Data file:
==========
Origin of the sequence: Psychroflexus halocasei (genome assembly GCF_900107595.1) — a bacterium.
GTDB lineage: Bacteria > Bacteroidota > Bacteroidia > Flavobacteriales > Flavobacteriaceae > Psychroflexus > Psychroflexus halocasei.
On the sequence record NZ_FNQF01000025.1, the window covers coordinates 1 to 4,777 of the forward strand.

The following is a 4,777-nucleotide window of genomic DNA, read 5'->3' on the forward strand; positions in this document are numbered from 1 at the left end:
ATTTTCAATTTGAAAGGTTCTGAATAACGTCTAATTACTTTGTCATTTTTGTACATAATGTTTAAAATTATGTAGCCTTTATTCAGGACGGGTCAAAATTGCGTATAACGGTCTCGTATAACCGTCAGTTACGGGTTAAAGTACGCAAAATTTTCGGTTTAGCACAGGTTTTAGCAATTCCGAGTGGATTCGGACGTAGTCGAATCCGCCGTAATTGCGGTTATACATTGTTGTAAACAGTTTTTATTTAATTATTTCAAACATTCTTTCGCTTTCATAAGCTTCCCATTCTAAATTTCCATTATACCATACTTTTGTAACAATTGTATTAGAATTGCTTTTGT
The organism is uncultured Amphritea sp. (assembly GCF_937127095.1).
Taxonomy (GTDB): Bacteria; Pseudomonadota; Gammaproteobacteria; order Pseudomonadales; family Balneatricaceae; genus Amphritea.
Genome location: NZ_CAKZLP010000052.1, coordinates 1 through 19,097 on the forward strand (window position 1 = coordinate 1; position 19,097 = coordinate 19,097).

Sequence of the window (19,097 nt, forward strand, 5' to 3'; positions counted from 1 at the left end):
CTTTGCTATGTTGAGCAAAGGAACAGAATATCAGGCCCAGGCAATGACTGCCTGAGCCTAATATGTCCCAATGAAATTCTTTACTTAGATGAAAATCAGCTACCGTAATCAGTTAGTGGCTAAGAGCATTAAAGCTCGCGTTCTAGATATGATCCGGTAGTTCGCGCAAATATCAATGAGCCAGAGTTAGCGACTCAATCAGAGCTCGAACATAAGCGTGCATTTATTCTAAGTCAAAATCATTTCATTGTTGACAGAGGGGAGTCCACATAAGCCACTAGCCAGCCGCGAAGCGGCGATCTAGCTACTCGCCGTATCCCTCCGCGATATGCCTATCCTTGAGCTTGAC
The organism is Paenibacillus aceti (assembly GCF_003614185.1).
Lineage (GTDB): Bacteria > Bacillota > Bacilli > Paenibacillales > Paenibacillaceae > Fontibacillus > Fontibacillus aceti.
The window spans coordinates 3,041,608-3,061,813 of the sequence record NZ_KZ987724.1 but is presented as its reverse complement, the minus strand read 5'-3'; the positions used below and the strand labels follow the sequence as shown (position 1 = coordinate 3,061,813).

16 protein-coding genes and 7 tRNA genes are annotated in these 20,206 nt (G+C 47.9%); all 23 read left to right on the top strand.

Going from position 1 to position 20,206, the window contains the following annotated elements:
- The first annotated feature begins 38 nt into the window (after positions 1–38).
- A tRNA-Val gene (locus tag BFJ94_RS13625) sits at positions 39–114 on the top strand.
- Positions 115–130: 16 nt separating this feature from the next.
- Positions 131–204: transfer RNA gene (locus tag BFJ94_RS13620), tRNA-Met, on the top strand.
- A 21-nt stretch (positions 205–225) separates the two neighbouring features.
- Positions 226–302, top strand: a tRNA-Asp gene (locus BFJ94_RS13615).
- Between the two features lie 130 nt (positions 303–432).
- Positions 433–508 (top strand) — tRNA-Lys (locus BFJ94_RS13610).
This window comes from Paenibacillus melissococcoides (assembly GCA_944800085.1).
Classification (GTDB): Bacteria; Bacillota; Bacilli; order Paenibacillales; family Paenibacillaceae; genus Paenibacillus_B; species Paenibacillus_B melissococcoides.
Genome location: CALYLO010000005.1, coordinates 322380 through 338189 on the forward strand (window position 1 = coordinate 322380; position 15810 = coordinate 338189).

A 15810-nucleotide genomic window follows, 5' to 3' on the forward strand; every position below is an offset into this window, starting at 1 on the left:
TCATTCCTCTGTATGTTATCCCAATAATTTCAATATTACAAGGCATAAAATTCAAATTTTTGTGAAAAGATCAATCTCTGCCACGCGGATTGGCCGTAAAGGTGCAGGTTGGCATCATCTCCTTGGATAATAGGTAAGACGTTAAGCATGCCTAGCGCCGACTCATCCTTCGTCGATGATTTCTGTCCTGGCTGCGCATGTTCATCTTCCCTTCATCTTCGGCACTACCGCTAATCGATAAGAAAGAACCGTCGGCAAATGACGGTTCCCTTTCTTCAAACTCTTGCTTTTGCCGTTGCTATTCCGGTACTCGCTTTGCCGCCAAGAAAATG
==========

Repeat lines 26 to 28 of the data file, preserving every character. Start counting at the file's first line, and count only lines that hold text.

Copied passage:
Genome location: CALYLO010000005.1, coordinates 322380 through 338189 on the forward strand (window position 1 = coordinate 322380; position 15810 = coordinate 338189).

A 15810-nucleotide genomic window follows, 5' to 3' on the forward strand; every position below is an offset into this window, starting at 1 on the left:
TCATTCCTCTGTATGTTATCCCAATAATTTCAATATTACAAGGCATAAAATTCAAATTTTTGTGAAAAGATCAATCTCTGCCACGCGGATTGGCCGTAAAGGTGCAGGTTGGCATCATCTCCTTGGATAATAGGTAAGACGTTAAGCATGCCTAGCGCCGACTCATCCTTCGTCGATGATTTCTGTCCTGGCTGCGCATGTTCATCTTCCCTTCATCTTCGGCACTACCGCTAATCGATAAGAAAGAACCGTCGGCAAATGACGGTTCCCTTTCTTCAAACTCTTGCTTTTGCCGTTGCTATTCCGGTACTCGCTTTGCCGCCAAGAAAATG